Knight Center
Knight Center


Venezuelan government censors news on country’s economic crisis, CPJ says

The Venezuelan government is suppressing news about the economic crisis in the country through attacks on journalists and the media, according to a report from the Committee to Protect Journalists.

Venezuelan authorities have called the country's spiraling inflation and shortages of basic commodities an “economic war” against President Nicolas Maduro’s government, and have responded with measures ranging from forcing companies to cut prices, arresting businessmen accused of hoarding, and keeping a close eye on journalists who report on the situation, CPJ said.

In the last two months, journalists have been temporarily detained, the country's attorney general has opened investigations against media reporting on the national economy, and senior officials have publicly berated journalists who use the word “shortage.”

"The government realizes that the economic situation is extremely critical and that it could provoke a social explosion," Marianela Balbi, the director of the Caracas-based Institute for Press and Society, told CPJ. "So they are focusing much of their attention on media coverage of the economy."

The report notes that the government has undertaken pursuing newspapers that report  on how government policies have played a large role in bringing about the economic troubles and how shortages and one of the world's highest inflation rates are impacting readers."

One of the cases that the CPJ cited was the attorney general's investigation on newspaper Diario 2001 after it published an article that manifested a possible gasoline shortage last October. In November, three of its reporters were jailed for taking pictures of a crowd of people who broke the security barriers in a food fair thinking there would not be enough food for everyone. The only government agency that advertised in Diario 2001's pages stopped doing so shortly after, CPJ reported.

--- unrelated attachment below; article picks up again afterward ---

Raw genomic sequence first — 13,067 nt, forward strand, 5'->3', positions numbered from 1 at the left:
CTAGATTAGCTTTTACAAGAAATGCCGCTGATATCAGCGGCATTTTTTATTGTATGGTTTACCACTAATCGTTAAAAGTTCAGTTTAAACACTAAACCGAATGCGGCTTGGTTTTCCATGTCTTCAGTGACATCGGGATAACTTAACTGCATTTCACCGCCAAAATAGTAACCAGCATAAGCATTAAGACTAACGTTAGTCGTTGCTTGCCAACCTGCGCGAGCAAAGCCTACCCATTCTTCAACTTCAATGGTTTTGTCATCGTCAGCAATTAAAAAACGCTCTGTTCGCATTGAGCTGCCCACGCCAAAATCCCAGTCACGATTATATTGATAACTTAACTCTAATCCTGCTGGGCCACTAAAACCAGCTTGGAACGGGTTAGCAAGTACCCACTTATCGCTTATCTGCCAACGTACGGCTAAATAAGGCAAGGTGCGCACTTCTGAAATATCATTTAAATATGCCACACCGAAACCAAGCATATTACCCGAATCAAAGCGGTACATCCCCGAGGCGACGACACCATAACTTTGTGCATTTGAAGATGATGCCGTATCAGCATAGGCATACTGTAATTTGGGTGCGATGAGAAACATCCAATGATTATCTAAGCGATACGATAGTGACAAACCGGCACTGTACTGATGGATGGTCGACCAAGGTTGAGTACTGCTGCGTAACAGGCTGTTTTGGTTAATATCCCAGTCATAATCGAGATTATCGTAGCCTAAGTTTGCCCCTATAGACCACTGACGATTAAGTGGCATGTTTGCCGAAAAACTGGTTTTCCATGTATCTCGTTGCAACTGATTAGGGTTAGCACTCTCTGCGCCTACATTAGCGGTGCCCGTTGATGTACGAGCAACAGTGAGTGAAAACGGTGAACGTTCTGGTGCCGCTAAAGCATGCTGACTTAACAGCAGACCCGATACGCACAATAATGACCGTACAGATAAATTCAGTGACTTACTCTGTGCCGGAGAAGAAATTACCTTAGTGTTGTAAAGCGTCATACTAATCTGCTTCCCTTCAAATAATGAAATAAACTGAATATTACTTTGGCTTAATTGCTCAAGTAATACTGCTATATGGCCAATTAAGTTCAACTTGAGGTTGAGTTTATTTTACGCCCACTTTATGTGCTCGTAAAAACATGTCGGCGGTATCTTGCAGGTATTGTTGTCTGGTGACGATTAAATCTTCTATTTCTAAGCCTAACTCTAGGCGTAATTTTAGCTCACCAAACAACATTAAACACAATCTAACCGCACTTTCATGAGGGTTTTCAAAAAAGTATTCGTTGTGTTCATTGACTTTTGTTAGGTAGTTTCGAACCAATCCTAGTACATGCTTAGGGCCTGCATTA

Foreign correspondents have not been exempt. CPJ recalled the case of journalist Jim Wyss, The Miami Herald's Andean Region correspondent bureau chief, who was detained by members of the National Guard when he was going to do an interview about the rise of contraband moving through Venezuela’s border with Colombia.

La Mesa de la Unidad Democrática, or MUD -- a coalition of opposition parties in Venezuela -- issued a statement expressing their solidarity with journalists who are targeted or attacked for doing their job in a report published on news portal ICB. The statement not only highlights the increase in attacks on freedom of expression, but also the impunity with which they are made. It also denounced the alleged calls that President Maduro made to media owners to fire certain journalists, as well as restrictions on the import of newsprint as a mechanism to reduce the circulation of newspapers.

In September, President Maduro asked the judicial branch and the attorney general's office to grant him “special measures” to sanction media outlets that report on the shortages in the country. His argument was that the press was waging a psychological warfare against the government.

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